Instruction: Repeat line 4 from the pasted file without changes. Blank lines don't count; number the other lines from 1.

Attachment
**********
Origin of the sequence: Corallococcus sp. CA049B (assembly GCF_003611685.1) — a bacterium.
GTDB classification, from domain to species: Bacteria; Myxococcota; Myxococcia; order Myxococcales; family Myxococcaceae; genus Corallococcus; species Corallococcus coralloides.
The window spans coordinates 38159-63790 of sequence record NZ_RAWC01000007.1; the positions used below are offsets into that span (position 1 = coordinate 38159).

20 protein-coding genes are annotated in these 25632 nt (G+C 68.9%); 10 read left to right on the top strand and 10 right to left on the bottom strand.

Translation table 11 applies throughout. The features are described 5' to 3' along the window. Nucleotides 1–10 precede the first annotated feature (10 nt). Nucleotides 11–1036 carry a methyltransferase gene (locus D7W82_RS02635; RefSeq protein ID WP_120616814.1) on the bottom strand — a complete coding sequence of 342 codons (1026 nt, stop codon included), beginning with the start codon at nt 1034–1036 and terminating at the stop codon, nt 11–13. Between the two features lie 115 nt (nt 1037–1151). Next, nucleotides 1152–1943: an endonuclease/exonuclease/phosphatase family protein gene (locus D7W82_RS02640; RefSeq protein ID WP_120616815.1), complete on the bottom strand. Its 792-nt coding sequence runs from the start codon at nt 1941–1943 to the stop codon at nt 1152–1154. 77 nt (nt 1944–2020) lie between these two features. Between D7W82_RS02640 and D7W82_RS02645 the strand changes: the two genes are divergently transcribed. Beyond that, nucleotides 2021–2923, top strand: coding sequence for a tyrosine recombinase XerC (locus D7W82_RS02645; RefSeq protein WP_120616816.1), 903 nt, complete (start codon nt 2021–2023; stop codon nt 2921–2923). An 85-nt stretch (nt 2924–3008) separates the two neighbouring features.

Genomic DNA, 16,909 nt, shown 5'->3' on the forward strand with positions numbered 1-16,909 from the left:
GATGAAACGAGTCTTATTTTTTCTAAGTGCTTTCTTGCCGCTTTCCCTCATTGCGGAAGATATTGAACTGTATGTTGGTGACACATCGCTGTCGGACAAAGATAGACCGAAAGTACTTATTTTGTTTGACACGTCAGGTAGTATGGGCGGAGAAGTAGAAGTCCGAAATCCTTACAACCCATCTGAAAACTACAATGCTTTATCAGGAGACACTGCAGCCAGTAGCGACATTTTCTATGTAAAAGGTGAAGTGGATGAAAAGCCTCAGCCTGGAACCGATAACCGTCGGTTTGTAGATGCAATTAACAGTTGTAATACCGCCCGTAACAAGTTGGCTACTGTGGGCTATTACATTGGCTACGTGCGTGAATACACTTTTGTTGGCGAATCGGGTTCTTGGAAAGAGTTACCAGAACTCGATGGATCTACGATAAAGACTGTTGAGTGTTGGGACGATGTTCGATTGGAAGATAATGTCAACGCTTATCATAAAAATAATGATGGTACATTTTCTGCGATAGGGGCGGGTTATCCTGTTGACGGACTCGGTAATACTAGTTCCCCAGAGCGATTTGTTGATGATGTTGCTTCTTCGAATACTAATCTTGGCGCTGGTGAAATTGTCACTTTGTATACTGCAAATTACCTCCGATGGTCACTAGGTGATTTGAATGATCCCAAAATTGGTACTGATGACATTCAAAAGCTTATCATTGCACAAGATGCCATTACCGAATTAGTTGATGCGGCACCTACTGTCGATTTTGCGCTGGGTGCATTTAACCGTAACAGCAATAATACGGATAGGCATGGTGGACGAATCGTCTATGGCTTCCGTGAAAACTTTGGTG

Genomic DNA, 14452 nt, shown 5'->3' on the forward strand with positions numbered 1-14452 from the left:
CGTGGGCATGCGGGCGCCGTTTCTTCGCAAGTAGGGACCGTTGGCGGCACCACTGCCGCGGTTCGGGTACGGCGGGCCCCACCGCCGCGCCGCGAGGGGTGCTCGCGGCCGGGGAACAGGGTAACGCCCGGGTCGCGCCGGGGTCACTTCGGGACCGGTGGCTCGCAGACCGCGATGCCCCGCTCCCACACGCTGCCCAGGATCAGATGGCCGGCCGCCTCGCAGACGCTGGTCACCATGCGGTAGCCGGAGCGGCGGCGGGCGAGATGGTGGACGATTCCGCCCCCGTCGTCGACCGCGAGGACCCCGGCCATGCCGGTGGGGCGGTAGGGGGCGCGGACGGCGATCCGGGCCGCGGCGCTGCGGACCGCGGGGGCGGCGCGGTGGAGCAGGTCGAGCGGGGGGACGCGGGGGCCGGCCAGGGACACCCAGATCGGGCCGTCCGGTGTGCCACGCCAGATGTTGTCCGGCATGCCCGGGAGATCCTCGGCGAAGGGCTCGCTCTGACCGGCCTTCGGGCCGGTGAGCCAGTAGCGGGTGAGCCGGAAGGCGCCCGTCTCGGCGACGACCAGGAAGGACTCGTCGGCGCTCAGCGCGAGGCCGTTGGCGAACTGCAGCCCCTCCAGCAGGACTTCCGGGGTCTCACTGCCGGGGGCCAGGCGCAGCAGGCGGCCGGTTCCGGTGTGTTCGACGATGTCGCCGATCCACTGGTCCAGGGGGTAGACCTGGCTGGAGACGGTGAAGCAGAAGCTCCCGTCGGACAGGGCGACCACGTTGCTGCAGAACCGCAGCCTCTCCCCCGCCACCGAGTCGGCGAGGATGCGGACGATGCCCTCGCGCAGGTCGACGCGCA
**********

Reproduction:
20 protein-coding genes are annotated in these 25632 nt (G+C 68.9%); 10 read left to right on the top strand and 10 right to left on the bottom strand.